By admin | January 29, 2009
Â By Steve Monday
Anyone who is involved professional motorsports will certainly attest that it requires basically a 24/7/365 commitment. Besides Professional racing being a career, often times is becomes a way of life. This is especially true in the world of NHRA Pro Stock Drag Racing.
The NHRA season consists of 24 National Events that stretch from coast to coast. During the racing season, NHRA Pro Stock teams have little time to test and conduct engine Research & Development. Between the travel schedule, engine maintenance, race car prep, clutch grinding, maintaining a complete replacement parts inventory, plus other very important bumper to bumper tuning tricks, time is a valuable commodity.
Off season testing and R & D work begins immediately after the last race and carries through the first National Event in Pomona which will kick off February 5th.
The “off season” is often times one of the busiest periods in Pro Stock. Engine builders are on a never ending quest for additional horsepower. Even gains as small as 1 - 2 HP can make a huge difference. This is the most competitive class in motorsports with wins or losses often decided by less than 1/100 of a second.
At a recent test session, three time NHRA Pro Stock Champion Greg Anderson made the quickest and fastest 1/4 mile pass in the history of the class. He sped down the Palm Beach International Raceway surface with an Elapsed Time of 6.527 seconds @ 212.63 mph. This fast lap is the result of all the hard work and long hours contributed by every member of his team.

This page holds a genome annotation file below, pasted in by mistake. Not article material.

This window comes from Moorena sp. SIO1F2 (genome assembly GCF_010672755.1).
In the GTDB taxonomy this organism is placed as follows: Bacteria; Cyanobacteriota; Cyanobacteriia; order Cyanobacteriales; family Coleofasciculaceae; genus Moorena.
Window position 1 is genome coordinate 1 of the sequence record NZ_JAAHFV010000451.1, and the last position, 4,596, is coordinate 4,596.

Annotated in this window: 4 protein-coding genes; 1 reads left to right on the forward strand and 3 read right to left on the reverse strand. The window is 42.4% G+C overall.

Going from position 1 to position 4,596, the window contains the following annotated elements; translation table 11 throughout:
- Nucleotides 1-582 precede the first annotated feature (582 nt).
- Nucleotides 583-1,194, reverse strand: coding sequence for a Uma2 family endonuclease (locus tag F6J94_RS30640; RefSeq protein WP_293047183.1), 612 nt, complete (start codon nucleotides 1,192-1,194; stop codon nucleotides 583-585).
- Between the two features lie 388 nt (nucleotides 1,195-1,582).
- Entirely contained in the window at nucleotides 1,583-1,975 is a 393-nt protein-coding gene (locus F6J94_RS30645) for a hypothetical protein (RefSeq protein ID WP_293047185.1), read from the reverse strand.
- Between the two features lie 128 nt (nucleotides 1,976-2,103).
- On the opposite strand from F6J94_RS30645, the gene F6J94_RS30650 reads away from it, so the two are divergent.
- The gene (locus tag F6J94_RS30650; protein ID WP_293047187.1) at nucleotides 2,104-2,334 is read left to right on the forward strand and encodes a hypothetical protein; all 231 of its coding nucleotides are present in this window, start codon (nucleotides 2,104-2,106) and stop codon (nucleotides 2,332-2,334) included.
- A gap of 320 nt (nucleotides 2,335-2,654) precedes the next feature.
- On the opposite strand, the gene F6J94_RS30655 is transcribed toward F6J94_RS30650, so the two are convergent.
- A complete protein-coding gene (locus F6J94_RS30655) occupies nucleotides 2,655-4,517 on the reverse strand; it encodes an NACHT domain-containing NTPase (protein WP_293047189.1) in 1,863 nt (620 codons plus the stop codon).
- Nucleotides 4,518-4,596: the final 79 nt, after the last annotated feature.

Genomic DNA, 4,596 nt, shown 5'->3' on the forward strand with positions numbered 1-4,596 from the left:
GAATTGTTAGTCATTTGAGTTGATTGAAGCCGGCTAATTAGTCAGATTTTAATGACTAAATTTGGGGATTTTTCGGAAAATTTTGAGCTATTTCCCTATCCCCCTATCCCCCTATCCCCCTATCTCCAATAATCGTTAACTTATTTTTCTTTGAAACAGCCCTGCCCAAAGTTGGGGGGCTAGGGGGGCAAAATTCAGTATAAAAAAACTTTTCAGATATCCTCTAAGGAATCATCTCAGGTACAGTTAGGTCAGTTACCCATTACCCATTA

A tremendous amount of effort is required to make any gain in the H.P. department. Today’s NHRA legal 500 cubic inch Pro Stock engines are making in excess of 1200 H.P. on the engine dynamometer. Improvements come in very small increments and require many man hours. It is a painstaking process, not to mention a costly one as well.
Over the last few seasons, engine builders have been able to produce more power in the higher RPM bands. The shift points for the five speed transmission are at 10,000 RPM or higher. Making power in the higher RPM range has proven to be beneficial in the performance of the race car.
As is the case in other forms of motorsports, performance improvements in Pro Stock are often the result of many small gains in various areas of the machime, rather than one large gain in a specific area. Attention to detail is imperative and every crew memberâ€™s responsibility is vital to the teamâ€™s success.
Race engine builders and crew members are a very driven and a very intuitive group. Regardless of the series (NASCAR, NHRA, F-1, IRL, or Dirt Late Models), their goals are the same. Build an engine that produces the most power, one that is almost bullet proof, and one that out performs the competition. Additionally, the crew members examine and tinker with every component of the race car hoping to find any edge. This is no easy task.
Most of us have seen the Geico Insurance commercial touting the phrase â€œItâ€™s so easy a Caveman can do it.â€ Rest assured this is not the case when it comes to race engine builders or dedicated crew members of any race team. Everyone cannot do it. Including the Cavemanâ€¦â€¦.
Steve Monday is a guest blogger for RacingWithRich.com.
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